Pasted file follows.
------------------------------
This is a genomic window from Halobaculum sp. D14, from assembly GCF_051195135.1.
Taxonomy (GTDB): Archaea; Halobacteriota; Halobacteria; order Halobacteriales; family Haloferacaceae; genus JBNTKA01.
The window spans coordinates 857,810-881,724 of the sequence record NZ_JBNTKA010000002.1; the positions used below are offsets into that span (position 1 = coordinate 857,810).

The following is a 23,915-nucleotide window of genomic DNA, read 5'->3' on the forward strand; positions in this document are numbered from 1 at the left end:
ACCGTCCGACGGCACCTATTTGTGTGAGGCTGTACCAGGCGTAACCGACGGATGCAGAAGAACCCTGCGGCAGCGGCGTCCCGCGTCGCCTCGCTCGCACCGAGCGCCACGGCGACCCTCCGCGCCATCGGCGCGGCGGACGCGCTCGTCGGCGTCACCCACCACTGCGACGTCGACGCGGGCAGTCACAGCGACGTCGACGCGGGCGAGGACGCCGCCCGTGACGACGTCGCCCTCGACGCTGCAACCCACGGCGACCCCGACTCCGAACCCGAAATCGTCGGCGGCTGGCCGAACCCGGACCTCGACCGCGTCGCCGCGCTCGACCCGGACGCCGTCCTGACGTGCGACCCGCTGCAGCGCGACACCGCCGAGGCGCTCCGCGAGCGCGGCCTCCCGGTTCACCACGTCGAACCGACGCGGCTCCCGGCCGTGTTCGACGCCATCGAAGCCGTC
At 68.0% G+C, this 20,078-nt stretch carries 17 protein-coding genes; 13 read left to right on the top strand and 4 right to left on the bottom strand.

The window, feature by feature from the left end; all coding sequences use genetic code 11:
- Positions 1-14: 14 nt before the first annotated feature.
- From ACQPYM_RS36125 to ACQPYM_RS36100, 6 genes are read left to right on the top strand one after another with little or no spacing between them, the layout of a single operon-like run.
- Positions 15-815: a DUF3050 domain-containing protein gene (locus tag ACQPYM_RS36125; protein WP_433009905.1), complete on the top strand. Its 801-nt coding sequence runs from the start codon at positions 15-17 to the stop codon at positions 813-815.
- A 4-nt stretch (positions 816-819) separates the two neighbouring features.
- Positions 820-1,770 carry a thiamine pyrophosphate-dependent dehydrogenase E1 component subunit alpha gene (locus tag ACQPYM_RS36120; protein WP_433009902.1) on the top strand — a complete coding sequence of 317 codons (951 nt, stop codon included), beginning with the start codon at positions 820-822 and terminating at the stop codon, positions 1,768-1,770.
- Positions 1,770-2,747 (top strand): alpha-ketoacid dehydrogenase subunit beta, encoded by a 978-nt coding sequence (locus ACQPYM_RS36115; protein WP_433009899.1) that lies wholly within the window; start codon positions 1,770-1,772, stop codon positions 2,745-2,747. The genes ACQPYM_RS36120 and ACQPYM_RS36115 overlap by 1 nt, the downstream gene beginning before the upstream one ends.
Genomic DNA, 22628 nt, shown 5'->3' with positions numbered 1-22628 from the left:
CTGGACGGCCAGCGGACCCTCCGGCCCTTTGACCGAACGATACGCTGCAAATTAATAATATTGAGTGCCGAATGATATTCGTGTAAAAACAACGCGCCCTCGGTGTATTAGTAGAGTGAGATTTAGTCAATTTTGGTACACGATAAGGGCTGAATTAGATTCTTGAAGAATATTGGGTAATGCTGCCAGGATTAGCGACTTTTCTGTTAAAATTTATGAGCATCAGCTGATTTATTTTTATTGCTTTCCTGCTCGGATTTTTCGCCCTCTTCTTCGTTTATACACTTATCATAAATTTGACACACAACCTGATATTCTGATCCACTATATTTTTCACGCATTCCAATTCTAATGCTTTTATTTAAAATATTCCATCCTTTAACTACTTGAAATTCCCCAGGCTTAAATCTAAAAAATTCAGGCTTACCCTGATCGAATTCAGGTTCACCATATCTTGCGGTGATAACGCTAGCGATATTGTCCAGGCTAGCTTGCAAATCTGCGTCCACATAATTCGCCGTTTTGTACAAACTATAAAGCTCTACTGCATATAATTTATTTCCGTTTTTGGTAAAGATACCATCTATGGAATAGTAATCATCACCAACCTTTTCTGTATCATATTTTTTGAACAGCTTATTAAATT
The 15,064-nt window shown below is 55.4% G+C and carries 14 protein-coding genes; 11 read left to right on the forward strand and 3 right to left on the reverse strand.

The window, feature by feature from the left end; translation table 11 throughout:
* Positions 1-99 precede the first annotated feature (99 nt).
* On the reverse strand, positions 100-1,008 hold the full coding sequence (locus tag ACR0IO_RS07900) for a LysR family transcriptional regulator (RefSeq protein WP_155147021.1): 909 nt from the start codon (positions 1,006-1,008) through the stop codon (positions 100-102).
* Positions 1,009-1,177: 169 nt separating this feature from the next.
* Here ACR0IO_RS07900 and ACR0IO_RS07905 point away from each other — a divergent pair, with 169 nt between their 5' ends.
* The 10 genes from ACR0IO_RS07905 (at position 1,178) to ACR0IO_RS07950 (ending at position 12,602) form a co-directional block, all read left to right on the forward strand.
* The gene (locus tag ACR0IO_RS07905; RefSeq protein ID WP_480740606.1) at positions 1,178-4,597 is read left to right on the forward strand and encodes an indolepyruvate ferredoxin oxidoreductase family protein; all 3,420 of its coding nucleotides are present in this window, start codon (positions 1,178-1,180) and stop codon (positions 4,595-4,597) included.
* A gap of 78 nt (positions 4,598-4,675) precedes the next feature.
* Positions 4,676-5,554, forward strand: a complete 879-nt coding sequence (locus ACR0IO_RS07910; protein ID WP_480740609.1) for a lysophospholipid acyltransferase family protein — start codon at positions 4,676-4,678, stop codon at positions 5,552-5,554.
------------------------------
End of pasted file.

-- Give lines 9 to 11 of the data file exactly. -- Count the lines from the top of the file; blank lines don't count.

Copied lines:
- From ACQPYM_RS36125 to ACQPYM_RS36100, 6 genes are read left to right on the top strand one after another with little or no spacing between them, the layout of a single operon-like run.
- Positions 15-815: a DUF3050 domain-containing protein gene (locus tag ACQPYM_RS36125; protein WP_433009905.1), complete on the top strand. Its 801-nt coding sequence runs from the start codon at positions 15-17 to the stop codon at positions 813-815.
- A 4-nt stretch (positions 816-819) separates the two neighbouring features.